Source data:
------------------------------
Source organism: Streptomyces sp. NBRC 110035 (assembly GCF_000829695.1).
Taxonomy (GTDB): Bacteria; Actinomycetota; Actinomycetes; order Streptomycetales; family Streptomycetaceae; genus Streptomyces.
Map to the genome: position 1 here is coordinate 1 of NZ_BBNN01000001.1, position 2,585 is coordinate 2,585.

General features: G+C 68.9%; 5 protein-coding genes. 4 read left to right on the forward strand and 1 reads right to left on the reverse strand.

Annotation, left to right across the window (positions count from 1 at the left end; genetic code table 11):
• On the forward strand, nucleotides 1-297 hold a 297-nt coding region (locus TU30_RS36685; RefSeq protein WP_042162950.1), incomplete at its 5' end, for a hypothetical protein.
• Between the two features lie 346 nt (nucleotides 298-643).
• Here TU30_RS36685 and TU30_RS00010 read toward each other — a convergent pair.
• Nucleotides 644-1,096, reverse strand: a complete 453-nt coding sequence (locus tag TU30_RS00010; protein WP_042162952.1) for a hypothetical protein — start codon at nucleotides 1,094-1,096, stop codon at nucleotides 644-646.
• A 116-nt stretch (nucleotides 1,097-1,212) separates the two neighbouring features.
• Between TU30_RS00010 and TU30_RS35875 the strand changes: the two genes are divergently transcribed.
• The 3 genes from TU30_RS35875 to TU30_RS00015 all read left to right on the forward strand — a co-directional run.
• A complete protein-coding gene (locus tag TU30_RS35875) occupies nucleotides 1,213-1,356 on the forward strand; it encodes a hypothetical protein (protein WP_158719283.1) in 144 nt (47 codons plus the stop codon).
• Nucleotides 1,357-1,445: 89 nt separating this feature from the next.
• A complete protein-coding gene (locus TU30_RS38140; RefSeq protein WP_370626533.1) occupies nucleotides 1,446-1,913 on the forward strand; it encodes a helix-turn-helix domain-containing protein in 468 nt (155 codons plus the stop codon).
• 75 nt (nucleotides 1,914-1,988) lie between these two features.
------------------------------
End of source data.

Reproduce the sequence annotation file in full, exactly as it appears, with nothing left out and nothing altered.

Source organism: Streptomyces sp. NBRC 110035 (assembly GCF_000829695.1).
Taxonomy (GTDB): Bacteria; Actinomycetota; Actinomycetes; order Streptomycetales; family Streptomycetaceae; genus Streptomyces.
Map to the genome: position 1 here is coordinate 1 of NZ_BBNN01000001.1, position 2,585 is coordinate 2,585.

General features: G+C 68.9%; 5 protein-coding genes. 4 read left to right on the forward strand and 1 reads right to left on the reverse strand.

Annotation, left to right across the window (positions count from 1 at the left end; genetic code table 11):
• On the forward strand, nucleotides 1-297 hold a 297-nt coding region (locus TU30_RS36685; RefSeq protein WP_042162950.1), incomplete at its 5' end, for a hypothetical protein.
• Between the two features lie 346 nt (nucleotides 298-643).
• Here TU30_RS36685 and TU30_RS00010 read toward each other — a convergent pair.
• Nucleotides 644-1,096, reverse strand: a complete 453-nt coding sequence (locus tag TU30_RS00010; protein WP_042162952.1) for a hypothetical protein — start codon at nucleotides 1,094-1,096, stop codon at nucleotides 644-646.
• A 116-nt stretch (nucleotides 1,097-1,212) separates the two neighbouring features.
• Between TU30_RS00010 and TU30_RS35875 the strand changes: the two genes are divergently transcribed.
• The 3 genes from TU30_RS35875 to TU30_RS00015 all read left to right on the forward strand — a co-directional run.
• A complete protein-coding gene (locus tag TU30_RS35875) occupies nucleotides 1,213-1,356 on the forward strand; it encodes a hypothetical protein (protein WP_158719283.1) in 144 nt (47 codons plus the stop codon).
• Nucleotides 1,357-1,445: 89 nt separating this feature from the next.
• A complete protein-coding gene (locus TU30_RS38140; RefSeq protein WP_370626533.1) occupies nucleotides 1,446-1,913 on the forward strand; it encodes a helix-turn-helix domain-containing protein in 468 nt (155 codons plus the stop codon).
• 75 nt (nucleotides 1,914-1,988) lie between these two features.